Who should the Hornets select with the No. 11 pick in the 2021 NBA Draft?

 By Chase Whitney

June 25, 2021

Photo: Ethan Hyman / AP

The Hornets entered Tuesday’s 2021 NBA Draft Lottery with the eleventh-best odds at landing the No. 1 overall pick, and 11th is exactly where they’ll select in the draft on July 29. Last season, the lottery gods gifted the Hornets with a leap from eighth to third in the draft, and then the Timberwolves and Warriors were kind enough to gift them with LaMelo Ball; we can only hope things work out that well this year.

The 2021 Draft will be the fourth time in the last five drafts the Hornets pick either 11th or 12th, where they’ve taken Malik Monk, Miles Bridges (acquired in a draft-night trade with the Clippers) and PJ Washington. Next month, Mitch Kupchak and his staff have another opportunity to add an impactful member to Charlotte’s young core and help support Ball with a mid-lottery pick in a talented draft pool.

Upon the conclusion of the lottery, the mock drafts began to flood in. Here are what some of the draft experts and analysts have the Hornets taking:

Bleacher Report’s Jonathan Givony: Moses Moody (SG), Arkansas

ESPN’s Jonathan Givony: Isaiah Jackson (C), Kentucky

Sports Illustrated’s Jeremy Woo: Corey Kispert (F), Gonzaga

The Athletic’s Sam Vecenie: Moses Moody (SG), Arkansas

The Ringer’s Kevin O’Connor: Jalen Johnson (F), Duke

In a way, the Hornets are lucky to have two distinct needs at center and on the wing. Per The Athletic’s Sam Vecenie, the Hornets are more likely to use their cap space to acquire a proven big that can help them win next season, so it makes sense that most of the writers listed above went with a perimeter player.

Now let’s get into the prospects; first, Moses Moody. Moody is a 6-foot-6 wing out of Arkansas that started alongside Cade Cunningham and Day’Ron Sharpe at Montverde Academy in high school, and is the highest-rated of the bunch as a consensus top-12 prospect. At 210 pounds with a 7-foot-1 wingspan, he excels as a defender and projects as a high-level 3-and-D threat in the NBA. He has the potential to diversify his game by improving his free throw generation, which he did towards the end of his season, reaching double-digit free throw attempts three times in six games during February and March.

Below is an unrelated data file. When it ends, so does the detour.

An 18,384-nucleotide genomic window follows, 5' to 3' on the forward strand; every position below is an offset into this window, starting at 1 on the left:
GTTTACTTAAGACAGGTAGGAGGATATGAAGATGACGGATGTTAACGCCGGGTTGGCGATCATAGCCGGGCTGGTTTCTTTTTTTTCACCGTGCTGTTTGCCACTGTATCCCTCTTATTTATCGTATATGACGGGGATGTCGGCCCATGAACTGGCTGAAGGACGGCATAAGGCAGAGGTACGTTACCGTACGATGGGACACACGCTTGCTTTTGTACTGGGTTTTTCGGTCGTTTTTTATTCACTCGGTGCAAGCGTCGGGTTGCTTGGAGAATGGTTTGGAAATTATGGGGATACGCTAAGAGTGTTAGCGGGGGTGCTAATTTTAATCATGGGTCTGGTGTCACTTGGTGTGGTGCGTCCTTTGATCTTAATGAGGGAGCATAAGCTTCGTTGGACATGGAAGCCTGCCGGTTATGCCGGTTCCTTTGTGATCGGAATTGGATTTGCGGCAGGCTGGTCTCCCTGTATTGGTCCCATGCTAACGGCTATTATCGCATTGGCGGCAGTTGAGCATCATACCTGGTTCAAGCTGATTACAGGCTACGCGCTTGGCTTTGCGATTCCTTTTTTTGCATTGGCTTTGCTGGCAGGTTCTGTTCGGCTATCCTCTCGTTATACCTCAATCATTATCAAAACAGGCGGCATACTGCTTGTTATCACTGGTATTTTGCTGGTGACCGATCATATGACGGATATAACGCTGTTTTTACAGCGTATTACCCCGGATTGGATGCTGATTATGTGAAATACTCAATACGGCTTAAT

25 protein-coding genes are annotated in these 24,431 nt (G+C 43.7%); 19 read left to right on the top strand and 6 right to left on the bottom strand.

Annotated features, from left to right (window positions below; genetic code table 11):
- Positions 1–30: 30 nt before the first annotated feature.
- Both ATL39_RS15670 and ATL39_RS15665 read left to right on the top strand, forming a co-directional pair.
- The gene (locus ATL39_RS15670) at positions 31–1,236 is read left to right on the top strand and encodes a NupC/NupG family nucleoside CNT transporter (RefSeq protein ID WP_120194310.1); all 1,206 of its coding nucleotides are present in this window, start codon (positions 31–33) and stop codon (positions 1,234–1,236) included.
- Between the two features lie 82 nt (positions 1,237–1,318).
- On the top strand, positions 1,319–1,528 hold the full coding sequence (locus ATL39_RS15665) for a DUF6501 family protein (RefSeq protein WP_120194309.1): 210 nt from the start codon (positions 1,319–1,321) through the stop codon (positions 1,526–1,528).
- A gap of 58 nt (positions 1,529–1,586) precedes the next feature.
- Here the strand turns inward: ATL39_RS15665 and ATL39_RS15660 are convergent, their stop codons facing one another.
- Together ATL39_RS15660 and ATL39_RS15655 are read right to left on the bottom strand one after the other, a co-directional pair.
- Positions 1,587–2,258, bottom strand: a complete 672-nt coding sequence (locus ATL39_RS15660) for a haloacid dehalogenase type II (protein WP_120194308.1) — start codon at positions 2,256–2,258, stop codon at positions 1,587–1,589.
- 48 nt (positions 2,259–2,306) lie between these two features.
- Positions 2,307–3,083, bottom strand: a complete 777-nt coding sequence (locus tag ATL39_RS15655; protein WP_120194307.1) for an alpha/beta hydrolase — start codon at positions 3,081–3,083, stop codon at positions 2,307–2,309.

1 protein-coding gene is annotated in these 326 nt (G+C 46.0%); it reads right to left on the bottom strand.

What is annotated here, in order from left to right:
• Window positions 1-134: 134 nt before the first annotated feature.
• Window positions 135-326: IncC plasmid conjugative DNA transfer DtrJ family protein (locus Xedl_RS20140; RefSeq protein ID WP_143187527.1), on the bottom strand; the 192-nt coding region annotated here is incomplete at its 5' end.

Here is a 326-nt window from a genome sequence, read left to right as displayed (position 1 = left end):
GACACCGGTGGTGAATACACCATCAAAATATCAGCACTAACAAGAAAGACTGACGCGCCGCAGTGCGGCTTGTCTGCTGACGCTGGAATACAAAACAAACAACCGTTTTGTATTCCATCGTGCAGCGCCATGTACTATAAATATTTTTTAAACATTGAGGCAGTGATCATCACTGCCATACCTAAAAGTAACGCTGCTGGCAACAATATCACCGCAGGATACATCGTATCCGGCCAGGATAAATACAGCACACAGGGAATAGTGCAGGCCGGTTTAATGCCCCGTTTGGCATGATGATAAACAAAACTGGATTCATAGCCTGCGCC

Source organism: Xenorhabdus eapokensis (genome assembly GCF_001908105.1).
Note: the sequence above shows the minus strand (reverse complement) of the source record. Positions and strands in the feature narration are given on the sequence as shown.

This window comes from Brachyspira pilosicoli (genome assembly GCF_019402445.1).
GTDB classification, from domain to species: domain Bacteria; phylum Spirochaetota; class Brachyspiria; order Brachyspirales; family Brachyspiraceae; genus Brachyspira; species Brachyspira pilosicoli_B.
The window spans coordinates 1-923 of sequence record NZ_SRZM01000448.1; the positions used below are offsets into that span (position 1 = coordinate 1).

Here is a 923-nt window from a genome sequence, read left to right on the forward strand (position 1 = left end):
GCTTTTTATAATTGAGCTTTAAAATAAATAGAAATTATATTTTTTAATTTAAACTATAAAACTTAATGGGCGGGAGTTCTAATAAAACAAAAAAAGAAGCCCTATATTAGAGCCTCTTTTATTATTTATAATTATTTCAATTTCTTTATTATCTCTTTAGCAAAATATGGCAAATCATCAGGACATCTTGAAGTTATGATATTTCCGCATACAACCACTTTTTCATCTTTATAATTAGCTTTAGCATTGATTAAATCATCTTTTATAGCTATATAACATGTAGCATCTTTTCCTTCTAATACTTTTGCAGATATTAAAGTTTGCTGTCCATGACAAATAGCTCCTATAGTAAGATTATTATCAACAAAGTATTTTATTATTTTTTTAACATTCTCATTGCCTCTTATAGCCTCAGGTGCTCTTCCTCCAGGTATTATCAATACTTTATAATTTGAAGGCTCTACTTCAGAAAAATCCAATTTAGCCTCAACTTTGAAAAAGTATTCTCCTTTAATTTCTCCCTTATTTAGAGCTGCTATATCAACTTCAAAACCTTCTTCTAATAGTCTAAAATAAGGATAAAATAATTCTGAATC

Much of America’s basketball-watching population was introduced to Corey Kispert last season as he and the Gonzaga Bulldogs rode an undefeated season all the way to a blowout loss to Baylor in the national championship game. Kispert put up a near 50/40/90 season with a 67.4 true shooting percentage as a 22-year-old senior, cruising to a WCC Player of the Year award and being named a consensus first-team All-American. Not only is he the best shooter in the draft at 6-foot-7 and 223 pounds, he’s an underrated team defender and connective playmaker due to his high basketball IQ and feel for the game.

Jalen Johnson will be referred to as a Duke player during the draft process, but he left Durham after 13 games last season for personal and medical reasons. Johnson has intriguing potential as a 6-foot-9 point forward that can protect the rim, grab a rebound, and make plays in transition. His 44.4 3-point percentage is a bit of fool’s gold with only eight total makes, but he does offer impressive verticality, above-the-rim finishing and defensive versatility, posting 2.2 steals and 2.3 blocks per 40 minutes in college.

Last but not least, Kentucky center Isaiah Jackson, a former teammate of LaMelo Ball at Spire Academy. Jackson is a development project offensively, going 0-for-2 from deep in 25 college games and lacking any real go-to scoring option beyond relying on his elite athleticism for lobs and put-back finishes. However, Jackson will likely be one of the best rim protectors in this draft class if he reaches his ceiling. With a Robert Williams-esque bounce, an eagerness for shot-blocking, and shooting at a 70 percent free-throw clip in college, Jackson shows the potential to space the floor down the line in the NBA. 

If the Hornets go with a center in the lottery, Jackson, Kai Jones and Alperen Şengün are likely the best options. If Kupchak and company want a wing, Moody, Kispert and Franz Wagner will be a few of the popular names. But, as Kupchak has said repeatedly during his tenure as general manager in Charlotte, the organization has to draft for talent. The Hornets aren’t in position to reach for players that fill positional holes yet, and the roster could still use one more infusion of lottery-level talent.

The 2021 NBA Draft will air July 29, 2021 at 7:30 p.m. EST on ESPN and ABC.

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